Wednesday, 30 May 2018

The Decline of Culture

The word “culture” has lost its authority because it is now burdened with meanings for which there are several other words. In his Prologue to From Dawn to Decadence: 1500 to The Present, historian Jacques Barzun suggests that one of the reasons behind the cultural decline is that most people do not comprehend the historical and anthropological significance of the concept of “culture.”

Barzun says that due to overuse, the word “culture” has become commonplace. The intellectuals tend to conjure fictitious mini-cultures which exists within the society or civilization. Here’s an excerpt from Barzun’s Prologue to From Dawn to Decadence:
Culture—what a word! Up to a few years ago it meant two or three related things easy to grasp and keep apart. Now it is a piece of all-purpose jargon that covers a hodge-podge of overlapping things. People speak and write about the culture of almost any segment of society: the counterculture, to begin with, and the many subcultures: ethnic cultures, corporate cultures, teenage culture, and popular culture. An editorial in The New York Times discusses the culture of the city's police department, and an article in the travel section distinguishes the culture of plane travel from the bus culture. On a par with these, recall the split between the "two cultures" of science and the humanities, which is to be deplored—like the man-and-wife "culture clash,” which causes divorce. Artists feel the lure—no, the duty—of joining an adversary culture; for the artist is by nature "the enemy of his culture," just as he is (on another page of the same journal) "a product of his culture." In education, the latest fad is multiculturalism, and in entertainment the highest praise goes to a "cross-cultural event." On the world scene, the experts warn of the culture wars that are brewing.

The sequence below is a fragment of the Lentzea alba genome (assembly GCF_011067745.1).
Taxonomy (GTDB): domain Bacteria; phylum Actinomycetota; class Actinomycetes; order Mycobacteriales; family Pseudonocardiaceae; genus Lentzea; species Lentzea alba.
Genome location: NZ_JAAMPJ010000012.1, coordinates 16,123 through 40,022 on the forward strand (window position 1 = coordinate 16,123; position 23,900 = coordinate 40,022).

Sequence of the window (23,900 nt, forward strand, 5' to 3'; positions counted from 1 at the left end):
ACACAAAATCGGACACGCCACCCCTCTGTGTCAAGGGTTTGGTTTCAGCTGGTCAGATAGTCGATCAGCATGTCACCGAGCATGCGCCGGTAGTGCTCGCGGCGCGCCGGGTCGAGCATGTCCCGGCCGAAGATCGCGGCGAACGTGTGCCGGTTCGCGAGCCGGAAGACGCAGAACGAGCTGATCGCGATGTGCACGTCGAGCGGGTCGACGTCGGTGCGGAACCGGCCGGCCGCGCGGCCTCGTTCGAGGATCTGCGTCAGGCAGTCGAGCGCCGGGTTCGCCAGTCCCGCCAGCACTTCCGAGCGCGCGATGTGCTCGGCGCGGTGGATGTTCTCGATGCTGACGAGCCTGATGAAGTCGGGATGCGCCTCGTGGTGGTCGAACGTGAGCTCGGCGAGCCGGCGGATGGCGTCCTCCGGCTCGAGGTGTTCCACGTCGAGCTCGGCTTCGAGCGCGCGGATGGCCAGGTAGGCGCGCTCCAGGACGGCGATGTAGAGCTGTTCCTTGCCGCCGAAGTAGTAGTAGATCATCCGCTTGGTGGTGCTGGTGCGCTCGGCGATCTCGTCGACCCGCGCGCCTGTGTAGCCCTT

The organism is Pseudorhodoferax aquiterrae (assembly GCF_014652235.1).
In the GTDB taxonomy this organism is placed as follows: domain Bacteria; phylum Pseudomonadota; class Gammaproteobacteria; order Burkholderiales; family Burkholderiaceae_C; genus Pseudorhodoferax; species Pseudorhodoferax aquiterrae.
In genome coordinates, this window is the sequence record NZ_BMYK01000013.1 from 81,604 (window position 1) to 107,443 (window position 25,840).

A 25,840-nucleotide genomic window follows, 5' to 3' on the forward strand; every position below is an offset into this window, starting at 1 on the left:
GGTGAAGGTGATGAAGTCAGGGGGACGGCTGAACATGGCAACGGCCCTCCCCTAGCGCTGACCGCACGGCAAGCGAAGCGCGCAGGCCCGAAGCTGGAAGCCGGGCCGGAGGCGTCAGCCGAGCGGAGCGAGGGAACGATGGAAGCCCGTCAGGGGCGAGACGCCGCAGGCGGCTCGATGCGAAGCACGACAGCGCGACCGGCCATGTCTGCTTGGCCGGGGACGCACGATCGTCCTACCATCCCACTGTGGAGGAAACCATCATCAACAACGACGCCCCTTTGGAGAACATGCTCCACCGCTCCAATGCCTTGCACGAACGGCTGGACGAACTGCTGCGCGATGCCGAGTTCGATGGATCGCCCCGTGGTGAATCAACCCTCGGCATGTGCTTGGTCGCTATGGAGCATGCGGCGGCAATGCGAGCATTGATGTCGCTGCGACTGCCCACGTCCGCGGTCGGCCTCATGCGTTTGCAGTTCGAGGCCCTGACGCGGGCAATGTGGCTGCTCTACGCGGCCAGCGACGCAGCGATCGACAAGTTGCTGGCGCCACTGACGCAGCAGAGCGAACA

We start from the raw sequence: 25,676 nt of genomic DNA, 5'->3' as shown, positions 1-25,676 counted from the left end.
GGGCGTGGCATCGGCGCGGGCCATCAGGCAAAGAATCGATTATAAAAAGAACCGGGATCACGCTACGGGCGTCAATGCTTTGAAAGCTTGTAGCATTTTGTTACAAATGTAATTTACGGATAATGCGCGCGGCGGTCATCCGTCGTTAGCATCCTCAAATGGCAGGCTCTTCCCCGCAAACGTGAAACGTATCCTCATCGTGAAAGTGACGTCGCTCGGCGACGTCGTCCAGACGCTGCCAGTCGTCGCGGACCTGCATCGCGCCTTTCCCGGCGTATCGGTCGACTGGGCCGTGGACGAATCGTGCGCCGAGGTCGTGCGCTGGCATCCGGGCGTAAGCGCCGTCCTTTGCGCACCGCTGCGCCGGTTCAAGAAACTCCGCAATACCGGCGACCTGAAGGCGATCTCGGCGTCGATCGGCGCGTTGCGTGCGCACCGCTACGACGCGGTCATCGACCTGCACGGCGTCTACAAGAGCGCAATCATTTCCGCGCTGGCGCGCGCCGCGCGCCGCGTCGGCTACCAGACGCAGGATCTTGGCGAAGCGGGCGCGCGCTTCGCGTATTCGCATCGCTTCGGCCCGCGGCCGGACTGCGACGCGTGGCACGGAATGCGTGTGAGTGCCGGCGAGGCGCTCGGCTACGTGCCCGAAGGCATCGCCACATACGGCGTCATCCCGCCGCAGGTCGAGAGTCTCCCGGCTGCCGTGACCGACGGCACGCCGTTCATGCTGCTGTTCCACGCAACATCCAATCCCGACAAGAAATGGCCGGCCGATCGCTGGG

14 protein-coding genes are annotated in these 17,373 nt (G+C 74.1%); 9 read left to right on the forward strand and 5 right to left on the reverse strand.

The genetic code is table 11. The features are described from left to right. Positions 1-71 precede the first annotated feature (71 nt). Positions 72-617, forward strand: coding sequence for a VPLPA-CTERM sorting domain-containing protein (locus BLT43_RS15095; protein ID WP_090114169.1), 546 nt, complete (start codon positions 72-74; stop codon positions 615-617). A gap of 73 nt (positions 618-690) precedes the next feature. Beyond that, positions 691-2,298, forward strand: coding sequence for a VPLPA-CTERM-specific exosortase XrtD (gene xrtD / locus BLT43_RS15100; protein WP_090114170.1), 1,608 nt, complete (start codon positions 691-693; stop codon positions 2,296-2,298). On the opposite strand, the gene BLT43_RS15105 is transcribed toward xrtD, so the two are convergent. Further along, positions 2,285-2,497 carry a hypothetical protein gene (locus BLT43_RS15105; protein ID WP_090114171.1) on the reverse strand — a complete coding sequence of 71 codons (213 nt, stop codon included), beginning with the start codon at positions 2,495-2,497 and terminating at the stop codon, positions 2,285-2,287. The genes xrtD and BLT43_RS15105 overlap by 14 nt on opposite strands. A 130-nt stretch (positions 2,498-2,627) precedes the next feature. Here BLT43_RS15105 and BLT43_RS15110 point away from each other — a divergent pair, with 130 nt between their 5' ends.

Barzun notes that culture is something that tells us who we are. He quotes an old saying: ”Culture is what is left after you have forgotten all you have definitely set out to learn.” The importance of culture is such that even those who hate it and want to destroy it must use the ideas and tools that have been produced within the overall cultural environment:
If the new-minted citizen then turns critic of his adopted country, attacking policies and politicians with impunity, he enjoys this privileged pastime because of the likes of Voltaire, who also had to skip across frontiers to escape persecution and keep dissenting. Even the terrorist who drives a car filled with dynamite toward a building in some hated nation is part of what he would destroy: his weapon is the work of Alfred Nobel and the inventors of the internal combustion engine. His very cause has been argued for him by such proponents of national self-determination as President Wilson and such rationalizers of violence as Georges Sorel and Bakunin, the Russian anarchist.

No comments: